Suspected fungus on red mustard
Thank for your question to Ask an Expert. Our fall weather certainly has been a friendly environment for fungus. We'll need a little more help from you to give you a more specific diagnosis - a close-up photo of the fungus along with a more general view of your garden. You can add up to 3 photos to your response. Also let us know more about your garden area - is it a raised bed, in the ground, how is the drainage in your garden, and are you providing any protection from the heavy rains? You might also consider bringing your photos and/or samples to the Multnomah Co Extension office. Our Master Gardeners there can take a closer look and help you identifiy solutions. They are located at:
2701 NW Vaughn St. Suite 450 Portland, OR 97210
Hours: 10AM - 2PM Monday - Friday
After conducting a little more research, it is most likely that your mustard greens are infected with either downey mildew or Sclerotinia Stem Rot. Both overwinter in plant debris or in soil. Downey mildew starts out as light green-yellow lesions on the upper leaf surface and, in high humidity, a grayish white moldy growth appears on the leaf's underside. Later the leaf may become papery and die. Sclerotinia Rot is mainly on aboveground parts, producing a cottony white mold. As leaves decay, small white bodies appear in the mold and gradually change from white to black as hardened sclerotia develop.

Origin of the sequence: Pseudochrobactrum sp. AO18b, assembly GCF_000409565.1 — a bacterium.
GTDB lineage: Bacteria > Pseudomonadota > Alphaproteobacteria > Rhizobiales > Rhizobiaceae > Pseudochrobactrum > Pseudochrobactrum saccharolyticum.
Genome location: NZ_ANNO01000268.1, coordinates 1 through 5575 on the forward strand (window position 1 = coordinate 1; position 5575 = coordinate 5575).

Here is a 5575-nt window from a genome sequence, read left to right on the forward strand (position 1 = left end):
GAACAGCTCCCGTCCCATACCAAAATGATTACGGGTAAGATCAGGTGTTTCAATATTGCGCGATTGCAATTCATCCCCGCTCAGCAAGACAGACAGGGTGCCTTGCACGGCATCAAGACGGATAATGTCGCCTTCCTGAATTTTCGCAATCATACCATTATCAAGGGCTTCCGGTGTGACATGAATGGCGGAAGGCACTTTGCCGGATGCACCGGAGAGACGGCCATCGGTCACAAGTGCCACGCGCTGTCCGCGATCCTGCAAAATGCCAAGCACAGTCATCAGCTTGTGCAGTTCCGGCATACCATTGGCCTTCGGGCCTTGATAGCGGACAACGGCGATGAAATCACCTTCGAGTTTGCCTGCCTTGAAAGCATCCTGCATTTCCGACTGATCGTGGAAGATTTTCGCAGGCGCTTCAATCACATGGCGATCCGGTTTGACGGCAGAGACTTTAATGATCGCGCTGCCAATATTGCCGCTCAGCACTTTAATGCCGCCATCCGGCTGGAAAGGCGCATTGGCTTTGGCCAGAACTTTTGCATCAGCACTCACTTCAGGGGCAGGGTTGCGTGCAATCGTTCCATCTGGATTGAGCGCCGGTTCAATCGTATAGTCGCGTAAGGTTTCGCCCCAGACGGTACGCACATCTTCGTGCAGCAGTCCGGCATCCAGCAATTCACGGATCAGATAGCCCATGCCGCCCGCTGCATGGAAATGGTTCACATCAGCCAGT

Unfortunately there is little you can do once these diseases are present. Controls are aimed at preventiving the diseases and involve reducing humidity and improving air circulation (a challenging task with the weather this fall!). There are no chemicals approved for home use. Rotating your plantings at least every 2 years will also help to prevent these and other diseases and pests. Hope this gives you a better idea what is going on with your mustard greens.